Reflective functioning and personal recovery process of users with borderline personality disorder on Instagram: an explorative study using computerized and thematic analysis

Submitted: May 3, 2020
Accepted: September 12, 2020
Published: January 18, 2021
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Although recent literature has stated that mentalizing (or reflective functioning; RF) promoted the clinical recovery (symptomatic remission; CR) of individuals with borderline personality disorder (BPD), to our knowledge, there have been no studies that analyzed the relationship between RF and a process more complex than CR, namely personal recovery (PR) - a deep and unique process of change in one’s attitudes, values, feelings, goals and/or roles. Furthermore, while there have been a few studies concerning PR of BPD individuals, but to date none analyzed PR of BPD individuals through online narratives shared on social media platforms. This study investigates the relationship between RF and PR of 14 Instagram users with a selfreported diagnosis of BPD. Two groups of users were distinguished on the basis of hashtags, #bpd and #bpdrecovery. Seventy randomized text posts (5 from each user) were extracted from users’ profiles: 35 from the #bpd group and 35 from #bpdrecovery. Two methods of analysis were applied: i) a thematic analysis, by using the theoretical framework CHIME, which identifies five dimensions of PR; and ii) a stylistic analysis of RF utilizing computerized reflective functioning (CRF), which identifies RF lexical markers. Results indicate that the #bpdrecovery group presented more dimensions of PR, and that its posts showed a significantly higher RF than the #bpd group. These findings suggest that RF could be involved in the PR of BPD individuals, thus mentalization-based treatment could be effective in supporting PR processes and enhancing the impaired RF in BPD users even in the online context.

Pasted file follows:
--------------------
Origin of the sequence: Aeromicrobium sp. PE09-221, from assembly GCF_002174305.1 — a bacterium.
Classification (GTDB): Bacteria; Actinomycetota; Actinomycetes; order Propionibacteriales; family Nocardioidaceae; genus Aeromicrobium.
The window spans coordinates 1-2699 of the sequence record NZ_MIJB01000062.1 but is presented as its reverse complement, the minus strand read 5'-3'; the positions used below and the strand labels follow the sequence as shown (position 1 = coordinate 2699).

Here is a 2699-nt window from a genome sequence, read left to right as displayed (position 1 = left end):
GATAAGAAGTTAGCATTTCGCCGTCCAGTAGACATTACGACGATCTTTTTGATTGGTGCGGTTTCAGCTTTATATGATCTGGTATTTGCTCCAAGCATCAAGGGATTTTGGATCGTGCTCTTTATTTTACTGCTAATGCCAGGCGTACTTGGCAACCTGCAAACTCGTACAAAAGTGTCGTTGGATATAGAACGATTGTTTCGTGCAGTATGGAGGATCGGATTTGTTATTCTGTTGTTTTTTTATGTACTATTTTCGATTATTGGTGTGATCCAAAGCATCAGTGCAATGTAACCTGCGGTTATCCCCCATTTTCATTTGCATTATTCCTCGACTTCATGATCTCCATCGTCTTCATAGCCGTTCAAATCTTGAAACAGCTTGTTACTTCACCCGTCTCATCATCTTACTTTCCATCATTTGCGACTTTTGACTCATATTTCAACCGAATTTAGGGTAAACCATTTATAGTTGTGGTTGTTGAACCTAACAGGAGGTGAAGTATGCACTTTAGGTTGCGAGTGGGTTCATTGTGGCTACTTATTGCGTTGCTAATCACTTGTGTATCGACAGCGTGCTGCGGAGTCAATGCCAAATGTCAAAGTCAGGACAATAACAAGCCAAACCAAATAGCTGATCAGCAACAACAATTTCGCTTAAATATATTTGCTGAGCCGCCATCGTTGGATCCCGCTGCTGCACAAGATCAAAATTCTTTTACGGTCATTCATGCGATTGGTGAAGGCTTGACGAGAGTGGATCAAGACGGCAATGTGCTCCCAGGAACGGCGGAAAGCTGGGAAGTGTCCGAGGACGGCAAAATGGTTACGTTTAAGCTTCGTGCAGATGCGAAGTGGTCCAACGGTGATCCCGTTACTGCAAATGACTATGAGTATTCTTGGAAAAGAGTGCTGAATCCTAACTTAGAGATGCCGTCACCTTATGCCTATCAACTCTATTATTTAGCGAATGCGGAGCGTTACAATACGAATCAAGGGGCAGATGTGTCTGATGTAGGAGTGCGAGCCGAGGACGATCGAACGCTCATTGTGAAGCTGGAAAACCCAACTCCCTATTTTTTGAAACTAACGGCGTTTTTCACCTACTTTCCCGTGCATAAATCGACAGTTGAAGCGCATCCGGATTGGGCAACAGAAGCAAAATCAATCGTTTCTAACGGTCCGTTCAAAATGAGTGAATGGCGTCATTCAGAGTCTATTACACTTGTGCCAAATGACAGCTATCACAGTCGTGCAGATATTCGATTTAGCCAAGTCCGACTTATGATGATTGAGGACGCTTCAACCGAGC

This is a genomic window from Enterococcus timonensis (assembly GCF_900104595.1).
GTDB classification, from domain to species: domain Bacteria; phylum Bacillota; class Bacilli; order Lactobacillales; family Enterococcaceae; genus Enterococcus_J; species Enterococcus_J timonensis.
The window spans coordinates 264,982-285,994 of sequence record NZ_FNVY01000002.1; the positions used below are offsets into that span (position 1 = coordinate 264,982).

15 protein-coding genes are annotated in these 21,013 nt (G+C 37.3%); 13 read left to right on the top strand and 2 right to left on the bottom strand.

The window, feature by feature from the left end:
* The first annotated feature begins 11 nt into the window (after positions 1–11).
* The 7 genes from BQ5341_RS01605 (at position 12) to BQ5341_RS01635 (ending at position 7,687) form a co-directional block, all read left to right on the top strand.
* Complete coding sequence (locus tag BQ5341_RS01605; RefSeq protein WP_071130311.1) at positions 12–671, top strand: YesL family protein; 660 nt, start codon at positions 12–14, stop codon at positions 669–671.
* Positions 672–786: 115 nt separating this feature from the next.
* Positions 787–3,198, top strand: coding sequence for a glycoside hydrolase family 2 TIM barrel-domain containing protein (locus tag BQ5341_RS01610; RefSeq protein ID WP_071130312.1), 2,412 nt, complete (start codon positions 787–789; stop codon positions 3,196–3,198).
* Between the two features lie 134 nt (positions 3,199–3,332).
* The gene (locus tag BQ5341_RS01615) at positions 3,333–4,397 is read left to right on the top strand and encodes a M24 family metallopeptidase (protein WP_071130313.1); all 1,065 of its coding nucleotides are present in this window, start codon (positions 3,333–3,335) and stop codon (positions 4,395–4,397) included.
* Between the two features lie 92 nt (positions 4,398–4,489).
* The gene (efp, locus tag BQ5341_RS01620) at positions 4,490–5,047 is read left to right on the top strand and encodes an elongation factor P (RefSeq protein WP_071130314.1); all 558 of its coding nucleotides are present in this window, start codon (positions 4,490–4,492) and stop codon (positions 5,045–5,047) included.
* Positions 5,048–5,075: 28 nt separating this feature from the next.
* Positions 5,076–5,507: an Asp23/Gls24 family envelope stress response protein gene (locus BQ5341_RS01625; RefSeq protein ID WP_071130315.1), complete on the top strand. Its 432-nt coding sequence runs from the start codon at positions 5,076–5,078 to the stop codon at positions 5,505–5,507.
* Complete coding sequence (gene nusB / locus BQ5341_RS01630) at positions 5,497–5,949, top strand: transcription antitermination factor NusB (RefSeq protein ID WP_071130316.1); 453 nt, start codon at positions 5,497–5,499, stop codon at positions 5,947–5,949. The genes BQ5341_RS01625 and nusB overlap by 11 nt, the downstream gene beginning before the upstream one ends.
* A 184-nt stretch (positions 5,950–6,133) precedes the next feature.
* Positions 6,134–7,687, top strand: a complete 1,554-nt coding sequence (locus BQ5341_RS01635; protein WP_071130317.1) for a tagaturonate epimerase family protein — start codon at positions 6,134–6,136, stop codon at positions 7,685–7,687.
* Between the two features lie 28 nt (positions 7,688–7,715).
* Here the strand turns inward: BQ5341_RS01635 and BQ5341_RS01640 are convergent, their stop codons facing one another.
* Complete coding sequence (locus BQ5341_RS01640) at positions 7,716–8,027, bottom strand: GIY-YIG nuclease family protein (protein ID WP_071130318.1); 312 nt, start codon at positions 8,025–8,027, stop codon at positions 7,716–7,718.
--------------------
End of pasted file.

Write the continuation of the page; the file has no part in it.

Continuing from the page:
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How to Cite

Esposito, G., Perla, V., Passeggia, R., Fertuck, E., & Mergenthaler, E. (2021). Reflective functioning and personal recovery process of users with borderline personality disorder on Instagram: an explorative study using computerized and thematic analysis. Research in Psychotherapy: Psychopathology, Process and Outcome, 23(3).